The micro-brewery on the ground floor of the tower is a self-contained space where all kinds of “crafty” brews (limited to 20 72-pint firkin barrels) can be tried out, and this is where “brew your own beer” days are held at a cost of £500 per party. These days are proving popular prior to weddings (about three weeks before the event) and include a personalised pump clip and two firkins of beer to take away.

Traditionalist real ale drinkers needn’t worry about the new developments, as about 80% of output is still cask ale, with Hooky bitter (3.5%) and Old Hooky (4.6%) being the best-known brands, brewed entirely with British hops. Hooky Mild is still produced at a flavoursome 2.8% — a very low ABV by today’s standards – but the fourth core real ale has changed. The copper ale Lion is no longer part of the core range but will appear as a special – the new core ale is Hooky Gold at 4.1%.

“We started brewing Gold as a seasonal ale back in May last year, but demand has been so great that we have been brewing it ever since,” says marketing manager Mark Graham. “We are still brewing Mild and about a third of the nearly 40 pubs in our estate take it on, but not many pubs take Mild for free trade sales.

“We are now producing a seasonal ale every month, and with our micro-brewery we can try all sorts of ingredients to respond to changing tastes. We might do a Black IPA or a honey beer, for example.”

Kegging equipment – injecting carbon dioxide into beer to give it a gassy taste and longer shelf life – was installed about two years ago, and three so-called craft kegs are now part of the core range, these being Red Rye (4.7%), Cotswold Pale (4.4%) and Merula Stout (4.2%). Craft kegs are a rapidly growing market that few brewers can afford to ignore, being especially popular among younger drinkers.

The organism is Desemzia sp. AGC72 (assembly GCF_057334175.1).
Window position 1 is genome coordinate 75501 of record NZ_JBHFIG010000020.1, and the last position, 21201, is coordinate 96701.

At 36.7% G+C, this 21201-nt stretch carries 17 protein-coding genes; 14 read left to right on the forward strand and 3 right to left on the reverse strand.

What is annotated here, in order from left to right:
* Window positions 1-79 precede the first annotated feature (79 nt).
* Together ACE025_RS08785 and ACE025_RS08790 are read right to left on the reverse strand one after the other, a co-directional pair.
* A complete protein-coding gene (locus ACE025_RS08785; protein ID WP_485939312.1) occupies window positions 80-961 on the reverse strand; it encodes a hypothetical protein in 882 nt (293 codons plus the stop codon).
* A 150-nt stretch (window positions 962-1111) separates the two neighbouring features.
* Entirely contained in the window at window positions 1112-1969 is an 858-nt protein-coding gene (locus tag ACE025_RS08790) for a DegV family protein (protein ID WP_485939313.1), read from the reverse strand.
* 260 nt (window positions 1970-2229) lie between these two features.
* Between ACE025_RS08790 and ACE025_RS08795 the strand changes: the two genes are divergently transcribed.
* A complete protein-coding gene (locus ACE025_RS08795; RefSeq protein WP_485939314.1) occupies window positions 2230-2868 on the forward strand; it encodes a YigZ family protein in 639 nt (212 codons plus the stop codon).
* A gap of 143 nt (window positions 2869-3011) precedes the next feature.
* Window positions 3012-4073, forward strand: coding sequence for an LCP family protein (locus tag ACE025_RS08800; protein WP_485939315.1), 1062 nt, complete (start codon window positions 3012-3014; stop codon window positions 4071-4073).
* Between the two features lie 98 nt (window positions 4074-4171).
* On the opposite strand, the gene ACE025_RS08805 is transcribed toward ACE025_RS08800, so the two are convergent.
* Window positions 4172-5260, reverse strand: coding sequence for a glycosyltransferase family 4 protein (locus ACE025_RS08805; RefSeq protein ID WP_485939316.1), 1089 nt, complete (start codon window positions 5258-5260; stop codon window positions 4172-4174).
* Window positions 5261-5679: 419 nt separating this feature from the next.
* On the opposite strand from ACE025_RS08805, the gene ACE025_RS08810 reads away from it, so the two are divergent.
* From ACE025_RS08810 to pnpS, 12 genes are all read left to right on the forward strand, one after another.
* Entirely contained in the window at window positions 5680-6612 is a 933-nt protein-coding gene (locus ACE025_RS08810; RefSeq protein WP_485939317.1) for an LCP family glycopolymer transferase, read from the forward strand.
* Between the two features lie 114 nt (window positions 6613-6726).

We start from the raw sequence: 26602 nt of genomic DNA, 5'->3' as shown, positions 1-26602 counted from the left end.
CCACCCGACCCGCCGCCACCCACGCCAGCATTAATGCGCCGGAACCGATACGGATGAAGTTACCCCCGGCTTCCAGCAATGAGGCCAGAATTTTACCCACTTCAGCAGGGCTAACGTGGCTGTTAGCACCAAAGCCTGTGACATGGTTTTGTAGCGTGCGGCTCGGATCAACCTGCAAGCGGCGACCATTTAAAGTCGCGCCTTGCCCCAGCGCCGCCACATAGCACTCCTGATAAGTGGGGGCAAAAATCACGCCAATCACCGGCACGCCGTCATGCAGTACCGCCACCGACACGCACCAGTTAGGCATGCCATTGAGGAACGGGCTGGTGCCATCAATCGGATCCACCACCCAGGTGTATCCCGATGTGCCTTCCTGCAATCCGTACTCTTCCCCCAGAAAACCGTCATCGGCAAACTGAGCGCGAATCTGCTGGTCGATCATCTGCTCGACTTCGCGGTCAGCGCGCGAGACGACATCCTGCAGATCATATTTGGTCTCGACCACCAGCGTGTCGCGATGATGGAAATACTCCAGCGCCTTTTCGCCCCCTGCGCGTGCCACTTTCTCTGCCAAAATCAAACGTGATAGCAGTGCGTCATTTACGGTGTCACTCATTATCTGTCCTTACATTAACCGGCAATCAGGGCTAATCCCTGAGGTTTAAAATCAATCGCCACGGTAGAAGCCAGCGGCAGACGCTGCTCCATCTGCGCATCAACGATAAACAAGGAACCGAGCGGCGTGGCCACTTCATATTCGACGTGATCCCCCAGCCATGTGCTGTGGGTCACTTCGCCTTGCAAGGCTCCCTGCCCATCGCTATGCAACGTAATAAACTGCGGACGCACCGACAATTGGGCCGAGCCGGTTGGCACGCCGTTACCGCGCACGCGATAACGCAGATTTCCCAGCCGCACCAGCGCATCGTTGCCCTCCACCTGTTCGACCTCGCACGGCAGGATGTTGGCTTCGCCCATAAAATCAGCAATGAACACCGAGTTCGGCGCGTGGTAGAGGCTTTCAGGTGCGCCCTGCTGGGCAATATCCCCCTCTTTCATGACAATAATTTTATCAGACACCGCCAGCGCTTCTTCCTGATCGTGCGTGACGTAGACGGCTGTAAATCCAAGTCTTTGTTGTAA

“Cask and keg ales will be available in the Castle in Oxford, but it won’t be a weird and wonderful bar like some of the new ones that have opened there,” says Mark.

“With about 1,500 breweries operating in Britain we certainly face a lot of competition, but about 200 of them are probably one-man-in-a-shed operations and the quality can vary greatly from brew to brew. But we do expect the growth in breweries to plateau, and some large pub companies have indicated they will no longer deal with breweries that haven’t been through an independent auditing process.”

Micro-breweries do, however, enjoy significant tax breaks that put small to medium-sized breweries such as Hook Norton at a disadvantage, squeezed between the micros on one hand and the giants on the other. But Mark says Hook Norton is not chasing volume sales, and is deriving significant revenue through its shop, tours, special events and business meetings, which can be held either in its cellar bar or boardroom.

“We’re keen to make the brewery more of a destination in its own right,” he explains. “We may do pop-up pubs to lift the brand, and are always looking for opportunities to develop our pub estate. We will do about 50 outside events this year, from farmers’ markets to the Cornbury music festival, and we also did Countryside Live at Blenheim Palace. There’s definitely an appetite for real ale at festivals – to have a pub experience in the middle of a field.

“Because we’ve been around for so long, that is not a reason for people to buy your product. We are always looking to do things a bit differently – tradition, but with a modern twist.”

To read more about Hook Norton’s heritage or to book a brewery tour, visit

The Castle Tavern in Oxford is expected to re-open by the beginning of May.